One in four area children live in poverty

MECOSTA COUNTY — The number of children living in poverty in Mecosta County has risen by about 41 percent since 2005, according to the 2013 Kids Count in Michigan report produced by the Michigan League for Public Policy.

There were 36.1 percent of children living in poverty in Mecosta County in 2011, a jump of 41 percent since 2005. Statewide, the child poverty rate increased 34 percent in that time period. Of the county's total population, 25.6 percent lived in poverty.

Nearly 560,000 children — about one in every four in Michigan — lived in poverty in 2011.

Twenty-five percent of Mecosta County residents receive some form of government assistance, with the median household income estimated to be $38,634. The report also shows the county's unemployment rates peaking in 2009 and 2010 at 12.5 and 12.2 percent, respectively. In 2012, unemployment was reported at 9.3 percent in the county and at 8.6 percent statewide.

Mecosta County ranked No. 49 of 83 counties (No. 1 has the best, or lowest, rate) with 37.9 percent of young children, ages 0-5, eligible for food assistance, compared with 37 percent statewide. The report also shows that 61.8 percent of Mecosta County children receive free or reduced-price school lunches.

Those statistics are reflected in the need for food bags from Angels of Action, said executive director Joni Thompson.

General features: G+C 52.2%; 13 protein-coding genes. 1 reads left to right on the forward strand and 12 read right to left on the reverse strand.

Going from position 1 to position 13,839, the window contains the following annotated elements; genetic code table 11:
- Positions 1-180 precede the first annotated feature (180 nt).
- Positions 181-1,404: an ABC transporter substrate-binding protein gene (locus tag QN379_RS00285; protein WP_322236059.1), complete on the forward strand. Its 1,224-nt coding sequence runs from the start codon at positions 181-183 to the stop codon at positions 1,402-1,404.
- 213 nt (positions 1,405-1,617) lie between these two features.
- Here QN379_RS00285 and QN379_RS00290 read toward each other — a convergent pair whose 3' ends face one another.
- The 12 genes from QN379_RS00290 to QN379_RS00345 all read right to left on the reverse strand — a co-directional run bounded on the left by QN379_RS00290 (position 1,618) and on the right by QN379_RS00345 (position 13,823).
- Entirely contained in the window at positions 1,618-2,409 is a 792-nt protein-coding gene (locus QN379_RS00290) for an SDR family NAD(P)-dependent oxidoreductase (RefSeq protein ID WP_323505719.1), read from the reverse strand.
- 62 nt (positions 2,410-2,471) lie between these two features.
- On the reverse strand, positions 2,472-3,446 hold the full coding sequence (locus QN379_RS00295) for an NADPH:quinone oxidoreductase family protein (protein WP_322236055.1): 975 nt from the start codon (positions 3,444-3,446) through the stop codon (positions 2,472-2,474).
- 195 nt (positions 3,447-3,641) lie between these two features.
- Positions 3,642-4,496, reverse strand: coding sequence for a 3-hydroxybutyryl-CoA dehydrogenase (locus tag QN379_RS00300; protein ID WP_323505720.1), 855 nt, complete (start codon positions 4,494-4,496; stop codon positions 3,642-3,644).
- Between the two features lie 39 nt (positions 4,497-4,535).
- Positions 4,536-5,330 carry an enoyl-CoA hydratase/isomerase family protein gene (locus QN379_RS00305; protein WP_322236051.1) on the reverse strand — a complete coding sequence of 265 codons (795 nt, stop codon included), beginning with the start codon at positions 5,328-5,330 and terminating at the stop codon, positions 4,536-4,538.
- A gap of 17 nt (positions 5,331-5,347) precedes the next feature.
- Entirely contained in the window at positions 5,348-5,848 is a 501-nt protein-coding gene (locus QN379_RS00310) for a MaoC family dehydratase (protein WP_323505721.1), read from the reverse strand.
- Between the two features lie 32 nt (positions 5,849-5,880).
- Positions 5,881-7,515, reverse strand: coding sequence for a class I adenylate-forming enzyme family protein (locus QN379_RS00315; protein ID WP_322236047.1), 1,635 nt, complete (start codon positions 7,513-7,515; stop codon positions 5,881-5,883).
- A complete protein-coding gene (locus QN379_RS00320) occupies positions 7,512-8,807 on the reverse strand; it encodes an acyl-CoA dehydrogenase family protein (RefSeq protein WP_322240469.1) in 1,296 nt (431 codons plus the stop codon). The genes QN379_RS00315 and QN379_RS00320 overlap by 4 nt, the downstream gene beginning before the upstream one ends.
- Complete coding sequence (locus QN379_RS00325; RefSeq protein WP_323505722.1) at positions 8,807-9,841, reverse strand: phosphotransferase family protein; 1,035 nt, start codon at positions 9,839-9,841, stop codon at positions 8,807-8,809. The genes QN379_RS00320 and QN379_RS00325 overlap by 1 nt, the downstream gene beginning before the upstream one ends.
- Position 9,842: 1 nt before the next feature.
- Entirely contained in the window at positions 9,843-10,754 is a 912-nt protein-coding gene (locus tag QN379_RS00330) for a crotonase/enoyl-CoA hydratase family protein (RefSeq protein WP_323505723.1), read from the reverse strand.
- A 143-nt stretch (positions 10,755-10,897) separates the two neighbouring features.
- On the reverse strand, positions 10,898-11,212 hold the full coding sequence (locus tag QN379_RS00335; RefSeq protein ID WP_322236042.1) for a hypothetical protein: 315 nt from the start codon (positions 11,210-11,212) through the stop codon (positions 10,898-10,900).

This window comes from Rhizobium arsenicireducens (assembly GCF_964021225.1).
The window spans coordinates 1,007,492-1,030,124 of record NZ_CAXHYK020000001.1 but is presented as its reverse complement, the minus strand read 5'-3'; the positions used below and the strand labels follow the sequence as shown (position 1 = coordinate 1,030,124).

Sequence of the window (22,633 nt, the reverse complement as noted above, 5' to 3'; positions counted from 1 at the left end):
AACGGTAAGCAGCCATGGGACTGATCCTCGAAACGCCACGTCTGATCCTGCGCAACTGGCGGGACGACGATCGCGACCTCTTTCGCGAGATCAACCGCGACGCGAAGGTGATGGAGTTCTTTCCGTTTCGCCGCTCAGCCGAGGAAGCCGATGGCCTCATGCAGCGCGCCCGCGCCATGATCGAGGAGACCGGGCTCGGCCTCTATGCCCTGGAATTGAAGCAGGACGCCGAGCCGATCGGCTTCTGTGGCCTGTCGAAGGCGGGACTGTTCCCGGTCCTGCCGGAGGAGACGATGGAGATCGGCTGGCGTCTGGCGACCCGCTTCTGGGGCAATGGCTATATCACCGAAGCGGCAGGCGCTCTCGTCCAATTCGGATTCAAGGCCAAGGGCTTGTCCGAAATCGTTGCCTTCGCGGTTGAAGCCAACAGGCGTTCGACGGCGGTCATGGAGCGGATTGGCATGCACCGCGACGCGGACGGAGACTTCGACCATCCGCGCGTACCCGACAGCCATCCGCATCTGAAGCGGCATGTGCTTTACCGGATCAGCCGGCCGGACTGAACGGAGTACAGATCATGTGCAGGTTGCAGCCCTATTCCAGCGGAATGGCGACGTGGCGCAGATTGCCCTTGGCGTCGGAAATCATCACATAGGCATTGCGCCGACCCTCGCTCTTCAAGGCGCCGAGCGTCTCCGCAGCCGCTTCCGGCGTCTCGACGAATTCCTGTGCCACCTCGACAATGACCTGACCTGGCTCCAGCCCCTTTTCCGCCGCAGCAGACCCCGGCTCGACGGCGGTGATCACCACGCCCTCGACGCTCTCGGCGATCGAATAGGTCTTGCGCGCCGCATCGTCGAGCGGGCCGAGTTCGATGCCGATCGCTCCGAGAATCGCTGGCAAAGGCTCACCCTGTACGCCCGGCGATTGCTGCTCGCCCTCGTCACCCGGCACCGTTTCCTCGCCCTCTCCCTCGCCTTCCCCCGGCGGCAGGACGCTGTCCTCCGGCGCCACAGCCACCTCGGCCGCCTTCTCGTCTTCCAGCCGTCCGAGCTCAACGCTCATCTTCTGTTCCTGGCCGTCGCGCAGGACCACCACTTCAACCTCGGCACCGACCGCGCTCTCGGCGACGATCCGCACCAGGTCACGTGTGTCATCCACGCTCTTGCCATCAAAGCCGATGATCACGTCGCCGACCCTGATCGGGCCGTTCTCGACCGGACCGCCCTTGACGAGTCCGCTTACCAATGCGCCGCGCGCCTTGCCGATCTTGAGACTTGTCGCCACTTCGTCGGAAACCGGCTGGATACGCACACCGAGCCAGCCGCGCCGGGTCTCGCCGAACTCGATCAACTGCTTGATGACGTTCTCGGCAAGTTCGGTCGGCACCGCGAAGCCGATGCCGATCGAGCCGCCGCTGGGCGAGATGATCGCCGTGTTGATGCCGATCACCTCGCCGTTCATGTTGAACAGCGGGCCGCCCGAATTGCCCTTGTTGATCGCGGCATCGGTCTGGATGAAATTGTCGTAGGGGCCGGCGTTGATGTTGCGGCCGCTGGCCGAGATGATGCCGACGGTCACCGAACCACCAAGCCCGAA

Angels of Action sends food-filled backpacks home with Mecosta County students who receive free or reduced-price lunches. Each October, the group locks in the number of bags needed at each school based on data collected by faculty. This year, Angels of Action anticipated that more than 60 percent of students would receive free and reduced lunch and therefore would need weekend backpacks, but three schools have already asked for more backpacks than they anticipated needing, Thompson said.

"When you break it down, out of that 60 percent, the majority of those kids are on free lunch," Thompson said. "We're hearing more stories now about kids in need in our county. One teacher told us a girl in her class hides her food bag and eats the cereal in her closet. More of them are depending on our food bag now, and I don't see that need going down. It's getting worse each year.

"There are a lot of struggling families," Thompson continued. "There's a misconception that these people are lazy, but that's not true. We have a lot of single moms or families with two parents both working and they still struggle to make ends meet. People need to open their eyes to poverty because they don't understand what's going on in our area."

The Kids Count report also found a big increase – 41 percent – statewide in the number of children living in families investigated for abuse and neglect between 2005 and 2012. A total of nearly 207,000 children – the highest number in 22 years – were living in investigated families in 2012 statewide.

Mecosta County ranked No. 61 with 133.2 children per 1,000 living in homes investigated for abuse or neglect compared with the statewide average of 90 children per 1,000.

The report wasn't all bad, though – MLPP found statewide fourth-grade reading scores improved 20 percent, while eighth-grade math scores improved slightly at 1 percent between 2008 and 2012. Mecosta County saw a 27 percent improvement in fourth-grade reading, but a 6 percent worsening in eighth-grade math.

To read the entire report, visit